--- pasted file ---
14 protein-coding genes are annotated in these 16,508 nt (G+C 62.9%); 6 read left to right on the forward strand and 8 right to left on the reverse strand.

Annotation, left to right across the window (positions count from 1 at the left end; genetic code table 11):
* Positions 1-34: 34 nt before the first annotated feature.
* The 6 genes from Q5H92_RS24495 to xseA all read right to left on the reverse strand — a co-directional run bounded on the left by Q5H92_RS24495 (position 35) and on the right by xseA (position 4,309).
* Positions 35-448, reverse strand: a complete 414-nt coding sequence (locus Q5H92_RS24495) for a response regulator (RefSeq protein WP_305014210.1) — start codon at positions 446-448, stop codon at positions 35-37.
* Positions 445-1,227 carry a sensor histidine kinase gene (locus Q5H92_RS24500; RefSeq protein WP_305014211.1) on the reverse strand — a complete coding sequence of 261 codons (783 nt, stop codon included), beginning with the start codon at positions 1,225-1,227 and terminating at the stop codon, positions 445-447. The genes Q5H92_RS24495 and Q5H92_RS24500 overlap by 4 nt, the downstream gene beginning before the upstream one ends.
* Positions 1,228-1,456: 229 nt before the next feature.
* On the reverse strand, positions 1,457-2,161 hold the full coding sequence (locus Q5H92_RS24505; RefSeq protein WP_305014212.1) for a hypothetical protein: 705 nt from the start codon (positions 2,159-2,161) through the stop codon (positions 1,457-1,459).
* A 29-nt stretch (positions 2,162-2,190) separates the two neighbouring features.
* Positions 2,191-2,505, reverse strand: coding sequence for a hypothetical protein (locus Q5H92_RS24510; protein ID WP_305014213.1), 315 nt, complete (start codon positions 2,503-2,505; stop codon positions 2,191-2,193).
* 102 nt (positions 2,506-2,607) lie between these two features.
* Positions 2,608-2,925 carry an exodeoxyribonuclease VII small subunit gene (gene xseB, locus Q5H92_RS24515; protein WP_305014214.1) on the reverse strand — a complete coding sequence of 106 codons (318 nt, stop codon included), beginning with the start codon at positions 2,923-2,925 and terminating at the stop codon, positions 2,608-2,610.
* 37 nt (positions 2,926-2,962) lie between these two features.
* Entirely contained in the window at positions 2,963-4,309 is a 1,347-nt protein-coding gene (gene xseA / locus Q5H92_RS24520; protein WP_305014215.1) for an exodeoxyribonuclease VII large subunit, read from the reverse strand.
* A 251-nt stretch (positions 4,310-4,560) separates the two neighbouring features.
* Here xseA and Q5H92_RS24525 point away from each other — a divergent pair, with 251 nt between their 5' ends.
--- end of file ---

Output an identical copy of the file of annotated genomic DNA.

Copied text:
14 protein-coding genes are annotated in these 16,508 nt (G+C 62.9%); 6 read left to right on the forward strand and 8 right to left on the reverse strand.

Annotation, left to right across the window (positions count from 1 at the left end; genetic code table 11):
* Positions 1-34: 34 nt before the first annotated feature.
* The 6 genes from Q5H92_RS24495 to xseA all read right to left on the reverse strand — a co-directional run bounded on the left by Q5H92_RS24495 (position 35) and on the right by xseA (position 4,309).
* Positions 35-448, reverse strand: a complete 414-nt coding sequence (locus Q5H92_RS24495) for a response regulator (RefSeq protein WP_305014210.1) — start codon at positions 446-448, stop codon at positions 35-37.
* Positions 445-1,227 carry a sensor histidine kinase gene (locus Q5H92_RS24500; RefSeq protein WP_305014211.1) on the reverse strand — a complete coding sequence of 261 codons (783 nt, stop codon included), beginning with the start codon at positions 1,225-1,227 and terminating at the stop codon, positions 445-447. The genes Q5H92_RS24495 and Q5H92_RS24500 overlap by 4 nt, the downstream gene beginning before the upstream one ends.
* Positions 1,228-1,456: 229 nt before the next feature.
* On the reverse strand, positions 1,457-2,161 hold the full coding sequence (locus Q5H92_RS24505; RefSeq protein WP_305014212.1) for a hypothetical protein: 705 nt from the start codon (positions 2,159-2,161) through the stop codon (positions 1,457-1,459).
* A 29-nt stretch (positions 2,162-2,190) separates the two neighbouring features.
* Positions 2,191-2,505, reverse strand: coding sequence for a hypothetical protein (locus Q5H92_RS24510; protein ID WP_305014213.1), 315 nt, complete (start codon positions 2,503-2,505; stop codon positions 2,191-2,193).
* 102 nt (positions 2,506-2,607) lie between these two features.
* Positions 2,608-2,925 carry an exodeoxyribonuclease VII small subunit gene (gene xseB, locus Q5H92_RS24515; protein WP_305014214.1) on the reverse strand — a complete coding sequence of 106 codons (318 nt, stop codon included), beginning with the start codon at positions 2,923-2,925 and terminating at the stop codon, positions 2,608-2,610.
* 37 nt (positions 2,926-2,962) lie between these two features.
* Entirely contained in the window at positions 2,963-4,309 is a 1,347-nt protein-coding gene (gene xseA / locus Q5H92_RS24520; protein WP_305014215.1) for an exodeoxyribonuclease VII large subunit, read from the reverse strand.
* A 251-nt stretch (positions 4,310-4,560) separates the two neighbouring features.
* Here xseA and Q5H92_RS24525 point away from each other — a divergent pair, with 251 nt between their 5' ends.